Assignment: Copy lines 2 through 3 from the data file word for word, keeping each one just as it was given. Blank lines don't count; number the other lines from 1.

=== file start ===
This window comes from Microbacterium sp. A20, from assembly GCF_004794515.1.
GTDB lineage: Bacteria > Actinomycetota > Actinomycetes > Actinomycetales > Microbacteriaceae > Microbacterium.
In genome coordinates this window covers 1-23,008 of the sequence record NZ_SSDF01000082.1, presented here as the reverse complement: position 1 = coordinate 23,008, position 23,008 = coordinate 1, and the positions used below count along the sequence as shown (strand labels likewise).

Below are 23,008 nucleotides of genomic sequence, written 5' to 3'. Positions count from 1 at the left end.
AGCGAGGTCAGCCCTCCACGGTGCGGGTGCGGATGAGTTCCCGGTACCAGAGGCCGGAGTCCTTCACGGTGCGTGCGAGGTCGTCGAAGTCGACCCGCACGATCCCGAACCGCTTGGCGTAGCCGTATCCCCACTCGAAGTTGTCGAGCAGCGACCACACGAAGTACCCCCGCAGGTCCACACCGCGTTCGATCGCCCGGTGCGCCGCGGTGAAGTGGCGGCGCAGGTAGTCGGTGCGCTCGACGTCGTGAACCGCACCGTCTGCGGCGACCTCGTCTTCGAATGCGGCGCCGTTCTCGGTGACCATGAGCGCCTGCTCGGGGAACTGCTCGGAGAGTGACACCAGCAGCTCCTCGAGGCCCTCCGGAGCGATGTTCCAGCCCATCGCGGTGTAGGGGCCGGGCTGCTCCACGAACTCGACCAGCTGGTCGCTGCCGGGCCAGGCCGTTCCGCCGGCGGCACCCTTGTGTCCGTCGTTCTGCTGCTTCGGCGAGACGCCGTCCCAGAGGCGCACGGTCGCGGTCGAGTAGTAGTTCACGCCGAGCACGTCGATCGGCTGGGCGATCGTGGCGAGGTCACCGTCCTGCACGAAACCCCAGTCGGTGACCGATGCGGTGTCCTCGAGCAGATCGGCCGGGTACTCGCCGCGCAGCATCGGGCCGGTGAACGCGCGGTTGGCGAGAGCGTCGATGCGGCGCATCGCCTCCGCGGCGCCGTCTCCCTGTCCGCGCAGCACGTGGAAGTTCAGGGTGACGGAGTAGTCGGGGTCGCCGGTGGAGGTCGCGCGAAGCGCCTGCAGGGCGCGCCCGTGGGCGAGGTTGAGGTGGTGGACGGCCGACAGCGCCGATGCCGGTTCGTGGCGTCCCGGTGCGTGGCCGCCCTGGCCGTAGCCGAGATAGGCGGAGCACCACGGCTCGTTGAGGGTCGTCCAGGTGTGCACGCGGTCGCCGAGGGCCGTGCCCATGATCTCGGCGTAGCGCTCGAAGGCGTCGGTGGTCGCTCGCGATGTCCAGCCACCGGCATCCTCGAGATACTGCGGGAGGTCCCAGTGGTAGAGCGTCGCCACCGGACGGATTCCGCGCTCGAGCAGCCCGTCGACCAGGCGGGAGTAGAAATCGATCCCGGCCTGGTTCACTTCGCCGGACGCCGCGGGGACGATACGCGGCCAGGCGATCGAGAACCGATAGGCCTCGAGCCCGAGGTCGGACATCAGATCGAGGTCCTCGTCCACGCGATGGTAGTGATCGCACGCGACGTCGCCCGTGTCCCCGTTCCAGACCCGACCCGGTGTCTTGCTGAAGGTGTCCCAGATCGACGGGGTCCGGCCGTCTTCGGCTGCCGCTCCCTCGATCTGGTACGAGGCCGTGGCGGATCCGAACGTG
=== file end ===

GTDB lineage: Bacteria > Actinomycetota > Actinomycetes > Actinomycetales > Microbacteriaceae > Microbacterium.
In genome coordinates this window covers 1-23,008 of the sequence record NZ_SSDF01000082.1, presented here as the reverse complement: position 1 = coordinate 23,008, position 23,008 = coordinate 1, and the positions used below count along the sequence as shown (strand labels likewise).